International Journal of Exercise Science 11(2): 1031-1040, 2018. The purpose of the study was to determine if running economy was influenced by wearing maximal cushioning shoes vs. control (neutral cushioning) shoes. Participants (n=10, age=28.2±6.1yrs; mass=68.1±10.2 kg; height=170±6.1 cm) completed two experiments. Each experiment included running conditions wearing control and maximal cushioning shoes. In Experiment 1, participants ran on a treadmill at three speeds in each shoe condition (6 total conditions). The speeds were: 1) preferred speed, 2) preferred speed + 0.447 m·s-1, and 3) preferred speed - 0.447 m·s-1. In Experiment 2, participants ran on a treadmill at two inclines (0%, 6%) in each shoe condition (4 total conditions) at preferred speed. Experiments were conducted on separate days with Experiment 1 first. For all conditions, participants ran for 8-10 minutes while rate of oxygen consumption (VO2) was recorded. Average VO2 during steady state for each running condition was calculated. For Experiment 1, a 2 (shoe) x 3 (speed) repeated measures ANOVA (α=0.05) was used. For Experiment 2, a 2 (shoe) x 2 (incline) repeated measures ANOVA (α=0.05) was used. Rate of oxygen consumption was not influenced by the interaction of speed and shoe (p=0.108); VO2 was different between speeds (p<0.001), but not between shoes (p=0.071). Rate of oxygen consumption was not influenced by the interaction of incline and shoe (p=0.191); VO2 was greater for incline vs. level (p<0.001), but not different between shoes (p=0.095). It is concluded that a maximal cushioning running shoe did not influence running economy when compared to a control shoe (neutral cushioning running shoe).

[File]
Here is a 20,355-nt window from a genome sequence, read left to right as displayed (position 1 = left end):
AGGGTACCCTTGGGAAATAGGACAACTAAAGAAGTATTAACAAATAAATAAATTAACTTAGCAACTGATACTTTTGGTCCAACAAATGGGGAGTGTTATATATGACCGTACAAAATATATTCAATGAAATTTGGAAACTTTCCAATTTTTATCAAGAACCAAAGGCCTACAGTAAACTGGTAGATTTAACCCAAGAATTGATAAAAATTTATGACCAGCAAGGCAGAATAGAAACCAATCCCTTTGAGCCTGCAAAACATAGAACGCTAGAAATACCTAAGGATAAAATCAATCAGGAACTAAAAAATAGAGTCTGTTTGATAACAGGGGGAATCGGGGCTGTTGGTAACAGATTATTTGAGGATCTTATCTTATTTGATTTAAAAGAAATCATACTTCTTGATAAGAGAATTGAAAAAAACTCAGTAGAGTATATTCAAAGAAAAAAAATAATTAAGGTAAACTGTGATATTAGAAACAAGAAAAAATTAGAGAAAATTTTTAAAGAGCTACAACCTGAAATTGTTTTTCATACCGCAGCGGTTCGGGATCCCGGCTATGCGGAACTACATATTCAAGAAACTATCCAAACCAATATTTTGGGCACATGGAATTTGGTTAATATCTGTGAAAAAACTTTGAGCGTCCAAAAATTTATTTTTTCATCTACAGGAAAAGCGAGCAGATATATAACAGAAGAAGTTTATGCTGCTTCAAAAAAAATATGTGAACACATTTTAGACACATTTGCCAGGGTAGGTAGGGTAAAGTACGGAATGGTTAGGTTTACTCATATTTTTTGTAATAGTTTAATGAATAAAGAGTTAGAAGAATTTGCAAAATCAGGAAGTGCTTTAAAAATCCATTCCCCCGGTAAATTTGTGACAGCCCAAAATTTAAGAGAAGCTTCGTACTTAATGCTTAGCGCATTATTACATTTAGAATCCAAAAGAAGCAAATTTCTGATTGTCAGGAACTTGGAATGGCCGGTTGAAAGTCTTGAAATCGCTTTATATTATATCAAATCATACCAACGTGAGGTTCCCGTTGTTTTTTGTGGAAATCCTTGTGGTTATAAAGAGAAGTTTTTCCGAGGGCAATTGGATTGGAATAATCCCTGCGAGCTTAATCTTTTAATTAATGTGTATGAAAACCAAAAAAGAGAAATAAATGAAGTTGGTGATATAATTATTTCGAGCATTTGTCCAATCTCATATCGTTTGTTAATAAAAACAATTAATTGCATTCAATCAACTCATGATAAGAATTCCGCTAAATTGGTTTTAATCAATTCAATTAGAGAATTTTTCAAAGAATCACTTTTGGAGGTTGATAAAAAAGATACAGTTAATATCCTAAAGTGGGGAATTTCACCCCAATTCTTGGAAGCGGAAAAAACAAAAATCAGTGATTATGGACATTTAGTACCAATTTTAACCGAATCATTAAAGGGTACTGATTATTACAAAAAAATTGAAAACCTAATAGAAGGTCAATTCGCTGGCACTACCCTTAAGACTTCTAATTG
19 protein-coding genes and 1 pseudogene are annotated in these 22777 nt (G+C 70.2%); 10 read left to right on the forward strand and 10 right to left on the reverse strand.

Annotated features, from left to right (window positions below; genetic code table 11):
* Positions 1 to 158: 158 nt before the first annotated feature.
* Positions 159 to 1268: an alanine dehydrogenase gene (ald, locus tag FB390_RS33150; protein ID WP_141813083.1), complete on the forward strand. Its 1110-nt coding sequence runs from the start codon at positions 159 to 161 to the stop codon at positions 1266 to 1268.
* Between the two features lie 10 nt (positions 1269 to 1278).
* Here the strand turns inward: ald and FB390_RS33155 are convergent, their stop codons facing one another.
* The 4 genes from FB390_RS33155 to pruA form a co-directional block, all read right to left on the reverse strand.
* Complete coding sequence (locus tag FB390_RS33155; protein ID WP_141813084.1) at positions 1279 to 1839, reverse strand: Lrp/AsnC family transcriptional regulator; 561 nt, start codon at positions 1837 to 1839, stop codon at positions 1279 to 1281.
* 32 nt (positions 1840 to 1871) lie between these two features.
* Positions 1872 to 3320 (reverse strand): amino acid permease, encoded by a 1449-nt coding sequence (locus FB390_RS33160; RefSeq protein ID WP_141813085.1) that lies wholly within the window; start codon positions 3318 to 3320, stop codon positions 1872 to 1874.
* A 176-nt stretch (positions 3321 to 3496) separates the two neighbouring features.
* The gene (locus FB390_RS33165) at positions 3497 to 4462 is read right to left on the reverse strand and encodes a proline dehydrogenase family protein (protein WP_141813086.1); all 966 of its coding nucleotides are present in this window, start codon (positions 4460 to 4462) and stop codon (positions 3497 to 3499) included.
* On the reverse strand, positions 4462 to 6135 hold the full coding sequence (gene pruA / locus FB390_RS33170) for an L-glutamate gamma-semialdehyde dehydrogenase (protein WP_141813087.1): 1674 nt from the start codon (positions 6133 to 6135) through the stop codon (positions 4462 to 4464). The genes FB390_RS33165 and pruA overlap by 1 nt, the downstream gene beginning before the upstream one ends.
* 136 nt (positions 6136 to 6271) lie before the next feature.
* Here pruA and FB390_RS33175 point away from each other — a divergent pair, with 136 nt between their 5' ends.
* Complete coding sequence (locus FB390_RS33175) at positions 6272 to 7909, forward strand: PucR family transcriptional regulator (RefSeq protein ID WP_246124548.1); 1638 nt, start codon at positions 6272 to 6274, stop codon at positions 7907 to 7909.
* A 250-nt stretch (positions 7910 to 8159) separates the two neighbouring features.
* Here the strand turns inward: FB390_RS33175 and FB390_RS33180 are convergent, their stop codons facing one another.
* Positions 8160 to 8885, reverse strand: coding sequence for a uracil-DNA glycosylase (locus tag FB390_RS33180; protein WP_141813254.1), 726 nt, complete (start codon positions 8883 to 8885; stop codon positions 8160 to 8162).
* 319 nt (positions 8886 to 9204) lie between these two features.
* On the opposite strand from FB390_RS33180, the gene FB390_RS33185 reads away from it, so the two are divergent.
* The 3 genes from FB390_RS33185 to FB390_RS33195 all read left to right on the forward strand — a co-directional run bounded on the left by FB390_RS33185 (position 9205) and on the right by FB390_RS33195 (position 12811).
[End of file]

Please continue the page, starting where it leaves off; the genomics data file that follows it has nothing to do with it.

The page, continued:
Mercer, Miles A.; Stone, Tori M.; Young, John C.; and Mercer, John A.
"Running Economy While Running in Shoes Categorized as Maximal Cushioning,"
International Journal of Exercise Science: Vol. 11
2, Pages 1031 - 1040.
Available at: https://digitalcommons.wku.edu/ijes/vol11/iss2/14